[Ontario Technologist, Feb 2020]
In the 21st century, big data has emerged as one of the most disruptive forces in the marketplace, causing businesses to develop new technologies, skills and tools to drive innovation. As a society, we’ve now entered an era where devices, products and ser-vices are connected and interact with each other, which generates massive amounts of data. This large volume of information (structured and unstructured), often referred to as “big data,” uncovers trends and reveals hidden patterns, unknown correlations, market trends, customer preferences and internal processes, all of which help businesses make more informed decisions. While this is most often associated with digital marketing and social media research, the truth is big data touches many industries and a wide variety of applications.
Many organizations are turning to data-driven solutions to solve issues that affect productivity, influence capital project outcomes, reduce risk and increase customer value. To achieve this, these same organizations are modernizing their operating model with more sophisticated data analytics applications and initiatives. In 2016, Skanska, a construction and development company, began using sensors to track employee, equipment and material movement. This initiative revealed that workers on-site were walking up to six miles a day to procure equipment and materials. Using this data, they recognized the value in reconfiguring their job sites and daily workflow to save time and, ultimately, money.
Whatever the industry, big data requires an advance process framework to store and manipulate information that outpaces traditional data processing, which is not able to handle complex, voluminous and faster data sets. This adjustment to a new way of doing things has prompted a process evolution. And, within the next five years, organizations must revolutionize their existing systems – and learn what works and what doesn’t – to stay competitive in the marketplace. Every project an organization undertakes involves collecting, organizing, and analyzing significant amounts of data while simultaneously juggling other business priorities.
These projects require a familiar eye for detail that only modern data management can provide. For example, building information modelling uses data analytics and network collaboration to create more efficient processes. JE Dunn Construction partnered with Autodesk to build LENS, a real-time system that uses data-driven predictive modelling to create a custom visualization technology. LENS speeds up the design process by allowing owners to see the project design, thus driving changes in the early design stages and avoiding wasted time.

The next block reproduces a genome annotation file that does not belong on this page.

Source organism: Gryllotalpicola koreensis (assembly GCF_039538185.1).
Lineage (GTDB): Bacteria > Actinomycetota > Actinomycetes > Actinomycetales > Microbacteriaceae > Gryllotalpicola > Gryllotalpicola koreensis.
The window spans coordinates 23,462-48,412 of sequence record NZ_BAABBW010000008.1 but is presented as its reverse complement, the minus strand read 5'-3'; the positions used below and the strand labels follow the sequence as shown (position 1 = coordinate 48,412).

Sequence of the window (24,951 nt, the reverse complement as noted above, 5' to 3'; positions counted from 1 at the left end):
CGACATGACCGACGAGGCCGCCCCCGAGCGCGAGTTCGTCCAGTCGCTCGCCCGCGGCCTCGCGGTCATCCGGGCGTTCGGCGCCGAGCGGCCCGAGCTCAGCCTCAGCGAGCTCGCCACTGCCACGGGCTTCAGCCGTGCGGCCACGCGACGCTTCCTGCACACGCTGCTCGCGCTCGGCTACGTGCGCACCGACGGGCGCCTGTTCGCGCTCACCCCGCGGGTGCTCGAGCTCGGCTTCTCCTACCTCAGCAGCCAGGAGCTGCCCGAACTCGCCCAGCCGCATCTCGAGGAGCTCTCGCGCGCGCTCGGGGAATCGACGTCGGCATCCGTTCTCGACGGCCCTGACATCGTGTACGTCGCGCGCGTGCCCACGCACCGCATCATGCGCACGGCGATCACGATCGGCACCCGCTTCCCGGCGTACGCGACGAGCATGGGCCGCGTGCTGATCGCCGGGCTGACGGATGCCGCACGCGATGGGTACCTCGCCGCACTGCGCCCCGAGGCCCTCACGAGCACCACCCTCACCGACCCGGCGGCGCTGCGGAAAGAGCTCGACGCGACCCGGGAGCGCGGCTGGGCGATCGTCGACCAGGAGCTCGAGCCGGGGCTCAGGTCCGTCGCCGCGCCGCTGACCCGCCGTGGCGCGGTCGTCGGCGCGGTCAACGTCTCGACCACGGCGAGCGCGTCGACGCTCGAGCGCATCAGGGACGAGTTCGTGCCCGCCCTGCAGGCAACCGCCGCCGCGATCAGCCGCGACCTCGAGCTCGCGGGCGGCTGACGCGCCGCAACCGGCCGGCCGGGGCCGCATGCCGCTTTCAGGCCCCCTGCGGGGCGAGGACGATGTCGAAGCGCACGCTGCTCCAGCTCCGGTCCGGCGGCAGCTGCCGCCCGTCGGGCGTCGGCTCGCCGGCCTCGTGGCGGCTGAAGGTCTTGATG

Depending on the organization, the data measurement and management will vary based on their industry, workflow and processes. Parameters such as scale, materials, and subcontractors can also vary significantly from project to project, making it difficult to establish benchmarks. However, this common problem can be avoided by looking at what you already have, which is often in isolation by the business department or division which collected it. A recent report from Fails Management Institute revealed 30 per cent of North American companies are using applications that don’t integrate with one another. The report also showed that unstructured data captured from materials such as blueprints, time cards, emails and PDFs are leaving 49 percent of firms to transfer data manually between applications.
With an updated data system, organizations will find they have a lot more data than they realize, everything from finances to accumulated summaries from previous projects. The best way to leverage data that is collected or archived is to conduct a proper audit of the organization’s analytics. This audit will uncover critical insights that accelerate, affirm and improve the decision-making process, refining daily operations and helping the organization reach its annual targets. Plus, data analytics helps project teams evaluate market conditions, portfolio composition and individual project performance.
Finally, organizations should think about their company culture, and the way information flows, from marketing insights to day-to-day processes. It’s a common problem where experience is valued over empirical data, yet the experience can degrade over time, leading to a breakdown of internal infrastructure. Finding out where and how information is stored may prove difficult but is essential in preventing information paralysis.
The realization that records are information, all information is data, and that all data can be organized, and ultimately interpreted to find new insights will help companies to embrace process evolution, impacting their bottom-line profits.